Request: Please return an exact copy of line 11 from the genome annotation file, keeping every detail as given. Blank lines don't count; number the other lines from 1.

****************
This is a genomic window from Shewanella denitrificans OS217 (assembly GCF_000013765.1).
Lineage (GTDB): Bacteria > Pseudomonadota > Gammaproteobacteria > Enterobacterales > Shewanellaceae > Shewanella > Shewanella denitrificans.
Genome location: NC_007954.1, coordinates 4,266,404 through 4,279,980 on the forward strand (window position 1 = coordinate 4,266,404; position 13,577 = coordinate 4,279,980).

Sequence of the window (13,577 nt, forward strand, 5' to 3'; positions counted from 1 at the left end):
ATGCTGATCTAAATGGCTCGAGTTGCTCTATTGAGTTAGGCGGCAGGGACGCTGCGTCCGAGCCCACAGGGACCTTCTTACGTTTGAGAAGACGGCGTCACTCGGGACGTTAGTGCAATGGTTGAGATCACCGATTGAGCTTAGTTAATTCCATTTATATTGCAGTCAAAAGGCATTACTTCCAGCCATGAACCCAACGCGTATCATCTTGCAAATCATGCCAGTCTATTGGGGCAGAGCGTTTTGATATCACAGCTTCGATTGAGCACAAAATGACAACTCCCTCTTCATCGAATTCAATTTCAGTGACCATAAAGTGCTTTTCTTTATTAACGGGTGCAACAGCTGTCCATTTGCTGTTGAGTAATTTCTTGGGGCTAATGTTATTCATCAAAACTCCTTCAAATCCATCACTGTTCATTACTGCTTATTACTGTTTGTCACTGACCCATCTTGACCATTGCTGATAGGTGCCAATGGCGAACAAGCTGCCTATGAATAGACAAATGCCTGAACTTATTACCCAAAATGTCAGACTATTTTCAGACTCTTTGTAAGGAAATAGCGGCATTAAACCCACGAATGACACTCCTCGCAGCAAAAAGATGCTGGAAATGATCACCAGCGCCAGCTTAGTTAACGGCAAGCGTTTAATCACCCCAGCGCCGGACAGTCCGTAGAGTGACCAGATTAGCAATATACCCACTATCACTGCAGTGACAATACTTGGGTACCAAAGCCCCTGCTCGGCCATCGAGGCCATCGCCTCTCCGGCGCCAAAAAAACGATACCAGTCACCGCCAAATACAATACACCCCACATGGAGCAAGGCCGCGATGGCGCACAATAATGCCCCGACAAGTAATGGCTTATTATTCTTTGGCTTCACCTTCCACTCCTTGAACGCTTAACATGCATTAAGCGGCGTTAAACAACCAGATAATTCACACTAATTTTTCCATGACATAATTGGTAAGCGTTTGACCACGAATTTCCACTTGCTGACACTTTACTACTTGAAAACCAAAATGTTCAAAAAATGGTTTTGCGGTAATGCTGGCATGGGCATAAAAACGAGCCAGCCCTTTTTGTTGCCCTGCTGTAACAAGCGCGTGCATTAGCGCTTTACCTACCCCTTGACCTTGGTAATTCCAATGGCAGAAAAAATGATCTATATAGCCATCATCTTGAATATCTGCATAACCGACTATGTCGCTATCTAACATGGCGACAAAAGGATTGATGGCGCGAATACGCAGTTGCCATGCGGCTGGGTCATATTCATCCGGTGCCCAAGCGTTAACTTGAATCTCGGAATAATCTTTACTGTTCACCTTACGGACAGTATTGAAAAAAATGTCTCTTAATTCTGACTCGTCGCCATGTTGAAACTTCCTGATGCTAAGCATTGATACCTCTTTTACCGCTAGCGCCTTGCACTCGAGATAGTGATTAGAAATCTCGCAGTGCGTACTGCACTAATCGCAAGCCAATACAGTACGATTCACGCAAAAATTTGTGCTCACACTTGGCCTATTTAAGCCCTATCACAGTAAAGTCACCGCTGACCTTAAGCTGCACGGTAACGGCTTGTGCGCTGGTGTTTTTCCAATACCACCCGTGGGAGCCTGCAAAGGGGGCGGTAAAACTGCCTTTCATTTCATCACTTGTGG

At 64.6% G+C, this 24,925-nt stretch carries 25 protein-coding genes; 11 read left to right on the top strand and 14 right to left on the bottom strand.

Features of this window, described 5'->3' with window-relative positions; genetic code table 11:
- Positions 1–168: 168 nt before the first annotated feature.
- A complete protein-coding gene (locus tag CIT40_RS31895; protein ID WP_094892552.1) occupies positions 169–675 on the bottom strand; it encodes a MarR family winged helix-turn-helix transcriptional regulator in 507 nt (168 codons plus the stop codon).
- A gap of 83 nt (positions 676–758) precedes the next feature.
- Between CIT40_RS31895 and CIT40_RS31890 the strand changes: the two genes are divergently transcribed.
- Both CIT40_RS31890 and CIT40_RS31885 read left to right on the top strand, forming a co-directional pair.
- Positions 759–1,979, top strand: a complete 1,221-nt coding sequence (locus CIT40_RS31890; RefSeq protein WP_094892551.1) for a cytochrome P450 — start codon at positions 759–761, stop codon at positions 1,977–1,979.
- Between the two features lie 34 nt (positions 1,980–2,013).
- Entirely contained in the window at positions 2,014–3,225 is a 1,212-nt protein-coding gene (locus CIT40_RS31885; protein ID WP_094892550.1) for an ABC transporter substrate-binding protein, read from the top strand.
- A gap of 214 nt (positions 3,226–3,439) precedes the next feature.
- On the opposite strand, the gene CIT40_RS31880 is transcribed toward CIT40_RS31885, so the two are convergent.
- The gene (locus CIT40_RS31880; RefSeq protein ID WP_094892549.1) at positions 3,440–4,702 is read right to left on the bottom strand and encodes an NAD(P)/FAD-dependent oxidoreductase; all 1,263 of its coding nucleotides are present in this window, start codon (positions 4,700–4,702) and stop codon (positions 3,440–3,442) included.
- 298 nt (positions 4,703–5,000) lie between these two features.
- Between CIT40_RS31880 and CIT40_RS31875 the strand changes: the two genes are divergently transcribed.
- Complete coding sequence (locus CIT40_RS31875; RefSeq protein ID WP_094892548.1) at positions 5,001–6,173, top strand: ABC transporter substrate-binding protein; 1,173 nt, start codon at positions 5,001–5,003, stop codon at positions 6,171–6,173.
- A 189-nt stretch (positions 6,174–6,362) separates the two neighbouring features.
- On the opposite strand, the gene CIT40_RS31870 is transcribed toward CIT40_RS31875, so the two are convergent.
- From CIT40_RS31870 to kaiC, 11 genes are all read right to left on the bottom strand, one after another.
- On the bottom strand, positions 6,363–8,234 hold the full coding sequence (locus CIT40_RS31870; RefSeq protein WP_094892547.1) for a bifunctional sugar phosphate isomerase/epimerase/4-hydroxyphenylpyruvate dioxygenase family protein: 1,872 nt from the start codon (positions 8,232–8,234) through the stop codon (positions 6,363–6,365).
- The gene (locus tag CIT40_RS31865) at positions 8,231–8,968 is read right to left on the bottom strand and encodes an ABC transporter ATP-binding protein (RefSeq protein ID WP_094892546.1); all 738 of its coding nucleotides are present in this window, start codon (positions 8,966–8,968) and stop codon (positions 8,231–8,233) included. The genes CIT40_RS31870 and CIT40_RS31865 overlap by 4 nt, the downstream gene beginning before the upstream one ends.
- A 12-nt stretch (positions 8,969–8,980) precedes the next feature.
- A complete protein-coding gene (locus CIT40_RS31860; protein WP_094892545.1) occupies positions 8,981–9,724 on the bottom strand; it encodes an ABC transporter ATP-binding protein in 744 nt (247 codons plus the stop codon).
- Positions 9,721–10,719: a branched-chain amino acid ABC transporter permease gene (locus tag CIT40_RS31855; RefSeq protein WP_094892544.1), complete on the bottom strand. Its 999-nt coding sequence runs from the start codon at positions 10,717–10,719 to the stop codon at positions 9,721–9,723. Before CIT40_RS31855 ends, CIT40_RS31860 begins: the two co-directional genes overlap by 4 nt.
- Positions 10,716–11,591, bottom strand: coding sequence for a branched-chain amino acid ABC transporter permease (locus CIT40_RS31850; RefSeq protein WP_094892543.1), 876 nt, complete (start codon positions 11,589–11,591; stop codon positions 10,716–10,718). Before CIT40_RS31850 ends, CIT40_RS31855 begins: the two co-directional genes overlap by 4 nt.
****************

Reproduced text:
- Between CIT40_RS31895 and CIT40_RS31890 the strand changes: the two genes are divergently transcribed.